However, this period didn’t last long. Either by Poonjaji’s grace or by his will, the ugly caterpillar that was crawling around in the dirt at his feet suddenly and instantaneously metamorphosed into a beautiful butterfly that spread its wings and flew into freedom. It was like a sudden and unexpected stroke of lightning. Recalling that moment as I write this twenty-seven years later, my body starts to tingle.
What happened was something like this. It was an August evening, about 8.30 p.m. In Londa at that time we all went to bed between 8.30 and 9 p.m. There were no sounds to be heard, only the chirping of crickets and a few other night insects. Far away I heard a train whistling. Poonjaji was sitting in a chair. Arvind, Dr Narayan’s cousin, was seated at his feet, massaging his right ankle. A small bulb was burning in the ceiling and Poonjaji was sitting under it in a calm and quiet way. After some time he had a brief conversation with Arvind. I was about to leave the room when Arvind called me and asked me to massage Poonjaji’s other foot. In those days I had the strange idea that massaging Poonjaji was a very low-grade, menial job, and I resented being asked to do it. I began in a bored and disinterested way by encircling his ankle with my hands. My first thought was, ‘What a big body he has! Even with two hands, I cannot completely encircle his leg.’ I carried on with my work with these and other similar worldly thoughts passing through my mind.
What happened next is beyond anything I can speak about or even imagine. I can’t explain that experience to anyone. In one moment I was massaging him, but in the next moment I was no longer aware of either Arvind or Poonjaji, although my mind could still feel the latter’s presence in some way. There was a tingling sensation in my spine followed by waves and waves of pure joy. A radiant energy engulfed me and I was floating on an ocean of pure energy.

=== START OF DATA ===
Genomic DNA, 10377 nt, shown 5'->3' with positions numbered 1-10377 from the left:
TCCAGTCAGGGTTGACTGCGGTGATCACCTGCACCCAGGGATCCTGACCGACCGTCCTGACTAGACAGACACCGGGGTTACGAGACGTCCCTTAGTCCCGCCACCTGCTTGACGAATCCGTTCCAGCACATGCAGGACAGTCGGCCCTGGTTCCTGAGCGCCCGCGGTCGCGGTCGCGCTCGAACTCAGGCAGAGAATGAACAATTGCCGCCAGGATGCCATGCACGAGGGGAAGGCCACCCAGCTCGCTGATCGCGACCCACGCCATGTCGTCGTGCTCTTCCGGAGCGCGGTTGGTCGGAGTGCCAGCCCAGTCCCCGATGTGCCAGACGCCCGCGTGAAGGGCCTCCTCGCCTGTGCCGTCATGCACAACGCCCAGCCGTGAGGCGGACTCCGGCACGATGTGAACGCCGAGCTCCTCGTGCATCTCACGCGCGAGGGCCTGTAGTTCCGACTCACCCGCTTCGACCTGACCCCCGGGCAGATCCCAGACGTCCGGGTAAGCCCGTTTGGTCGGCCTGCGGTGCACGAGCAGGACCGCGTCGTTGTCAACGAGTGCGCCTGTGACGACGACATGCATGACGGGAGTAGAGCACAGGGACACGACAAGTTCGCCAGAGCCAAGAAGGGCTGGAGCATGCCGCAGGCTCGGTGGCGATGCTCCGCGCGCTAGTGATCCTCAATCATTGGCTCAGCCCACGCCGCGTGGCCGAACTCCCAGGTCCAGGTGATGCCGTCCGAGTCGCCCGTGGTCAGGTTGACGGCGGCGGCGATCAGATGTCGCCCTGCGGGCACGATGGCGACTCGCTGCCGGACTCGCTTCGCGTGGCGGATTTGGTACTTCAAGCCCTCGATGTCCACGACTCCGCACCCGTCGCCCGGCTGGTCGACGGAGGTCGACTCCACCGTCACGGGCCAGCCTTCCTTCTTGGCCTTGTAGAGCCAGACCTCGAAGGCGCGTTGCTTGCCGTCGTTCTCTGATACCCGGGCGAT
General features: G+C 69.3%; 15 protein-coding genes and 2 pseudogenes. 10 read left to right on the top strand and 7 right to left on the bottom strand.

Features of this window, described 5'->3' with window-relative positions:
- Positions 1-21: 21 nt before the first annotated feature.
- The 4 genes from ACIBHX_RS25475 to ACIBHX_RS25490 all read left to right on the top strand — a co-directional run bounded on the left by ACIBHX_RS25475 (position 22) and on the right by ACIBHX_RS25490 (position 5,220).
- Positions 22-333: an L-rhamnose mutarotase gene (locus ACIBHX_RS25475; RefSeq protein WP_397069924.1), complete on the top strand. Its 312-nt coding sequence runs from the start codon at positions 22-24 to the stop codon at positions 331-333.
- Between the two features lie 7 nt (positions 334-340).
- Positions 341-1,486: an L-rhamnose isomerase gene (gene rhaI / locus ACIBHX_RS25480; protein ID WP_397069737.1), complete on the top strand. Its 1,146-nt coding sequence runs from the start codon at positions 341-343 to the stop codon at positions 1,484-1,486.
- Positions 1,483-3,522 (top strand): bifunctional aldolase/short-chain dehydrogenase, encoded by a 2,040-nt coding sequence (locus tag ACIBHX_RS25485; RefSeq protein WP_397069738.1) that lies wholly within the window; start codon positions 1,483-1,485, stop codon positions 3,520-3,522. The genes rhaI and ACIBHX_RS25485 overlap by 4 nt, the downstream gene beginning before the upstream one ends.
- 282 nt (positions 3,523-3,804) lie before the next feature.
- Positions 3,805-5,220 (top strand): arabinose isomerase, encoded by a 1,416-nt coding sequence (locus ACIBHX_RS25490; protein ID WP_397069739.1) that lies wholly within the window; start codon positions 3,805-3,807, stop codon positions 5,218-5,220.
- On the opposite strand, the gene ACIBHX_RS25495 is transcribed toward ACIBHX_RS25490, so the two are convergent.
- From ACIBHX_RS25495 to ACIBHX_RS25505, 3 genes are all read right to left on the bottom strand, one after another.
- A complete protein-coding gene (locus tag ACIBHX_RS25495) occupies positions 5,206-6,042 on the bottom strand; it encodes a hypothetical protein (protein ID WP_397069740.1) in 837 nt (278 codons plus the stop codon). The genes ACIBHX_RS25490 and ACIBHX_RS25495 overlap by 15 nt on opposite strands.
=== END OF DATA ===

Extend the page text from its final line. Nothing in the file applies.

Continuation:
Suddenly, there was no more Subash and no more Poonjaji. Nothing existed except pure happiness and an unbelievably real feeling of total fulfilment.
In that moment of fulfilment somehow there was the knowledge that this was what my mind had been seeking unsuccessfully for eons and eons. The impact of this experience on me was so powerful that even today, whenever I remember it, I instantly drop into a state of thoughtlessness. No one before or since has given me a happiness like this, a happiness that was dependent on nothing material. I didn’t have to do anything; I didn’t have to perform anything. This moment of fulfilment arrived by itself, unasked, and was dependent on nothing and no one.
The period of being unaware of anything except this happiness probably lasted about five minutes. Later on, when I had had more experience of Poonjaji, I saw other people become immersed in states like this for hours at a time. But whether it is hours or minutes is immaterial. What is important is going beyond all experiences, even for a second. Once that has happened, one can never be the same again.
Though people had been coming to Londa and talking about their wonderful experiences, it didn’t really occur to me that something similar was possible for me. I wasn’t looking for an experience, nor was I doing anything to try and get one. I want to emphasise that no one needs to do anything to obtain Poonjaji’s grace except come into his presence. There is a palpable radiation around him that causes those who are exposed to it to drop all their thoughts and ideas and discover what underlies them. Perhaps a better analogy would be that he is a tiger who eats the thoughts and minds of those who come near. One cannot hide, run away or climb a tree. One can only stand paralysed in his presence until the moment comes when he pounces and eats you.
After this experience I now see Poonjaji from an entirely different angle. It is rather like seeing the whole instead of just some of its parts. I no longer recognise him as a body; instead I see him as a form of pure love.
Excerpt From Nothing Ever Happened Volume One, pages 279-282
By David Godman